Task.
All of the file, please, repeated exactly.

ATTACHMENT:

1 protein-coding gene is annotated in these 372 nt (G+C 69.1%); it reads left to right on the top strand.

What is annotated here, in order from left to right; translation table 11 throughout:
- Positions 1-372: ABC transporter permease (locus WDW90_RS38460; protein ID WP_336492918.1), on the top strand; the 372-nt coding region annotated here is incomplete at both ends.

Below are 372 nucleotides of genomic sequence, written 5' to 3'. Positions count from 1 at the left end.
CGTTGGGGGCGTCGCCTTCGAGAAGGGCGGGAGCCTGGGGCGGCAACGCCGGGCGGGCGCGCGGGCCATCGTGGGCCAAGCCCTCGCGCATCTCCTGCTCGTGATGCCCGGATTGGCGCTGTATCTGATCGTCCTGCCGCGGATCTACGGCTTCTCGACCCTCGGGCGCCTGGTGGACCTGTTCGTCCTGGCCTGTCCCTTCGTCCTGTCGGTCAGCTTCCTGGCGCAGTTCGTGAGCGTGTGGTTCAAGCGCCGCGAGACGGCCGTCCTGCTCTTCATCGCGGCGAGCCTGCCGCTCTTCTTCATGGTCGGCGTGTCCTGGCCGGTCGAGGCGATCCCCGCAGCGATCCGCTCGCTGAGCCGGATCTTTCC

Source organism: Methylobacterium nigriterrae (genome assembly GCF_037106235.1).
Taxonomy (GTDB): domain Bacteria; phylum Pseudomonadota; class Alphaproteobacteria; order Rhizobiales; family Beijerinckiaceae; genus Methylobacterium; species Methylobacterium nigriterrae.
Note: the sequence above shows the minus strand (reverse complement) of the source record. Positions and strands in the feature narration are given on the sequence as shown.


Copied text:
1 protein-coding gene is annotated in these 372 nt (G+C 69.1%); it reads left to right on the top strand.

What is annotated here, in order from left to right; translation table 11 throughout:
- Positions 1-372: ABC transporter permease (locus WDW90_RS38460; protein ID WP_336492918.1), on the top strand; the 372-nt coding region annotated here is incomplete at both ends.

Below are 372 nucleotides of genomic sequence, written 5' to 3'. Positions count from 1 at the left end.
CGTTGGGGGCGTCGCCTTCGAGAAGGGCGGGAGCCTGGGGCGGCAACGCCGGGCGGGCGCGCGGGCCATCGTGGGCCAAGCCCTCGCGCATCTCCTGCTCGTGATGCCCGGATTGGCGCTGTATCTGATCGTCCTGCCGCGGATCTACGGCTTCTCGACCCTCGGGCGCCTGGTGGACCTGTTCGTCCTGGCCTGTCCCTTCGTCCTGTCGGTCAGCTTCCTGGCGCAGTTCGTGAGCGTGTGGTTCAAGCGCCGCGAGACGGCCGTCCTGCTCTTCATCGCGGCGAGCCTGCCGCTCTTCTTCATGGTCGGCGTGTCCTGGCCGGTCGAGGCGATCCCCGCAGCGATCCGCTCGCTGAGCCGGATCTTTCC

Source organism: Methylobacterium nigriterrae (genome assembly GCF_037106235.1).
Taxonomy (GTDB): domain Bacteria; phylum Pseudomonadota; class Alphaproteobacteria; order Rhizobiales; family Beijerinckiaceae; genus Methylobacterium; species Methylobacterium nigriterrae.
Note: the sequence above shows the minus strand (reverse complement) of the source record. Positions and strands in the feature narration are given on the sequence as shown.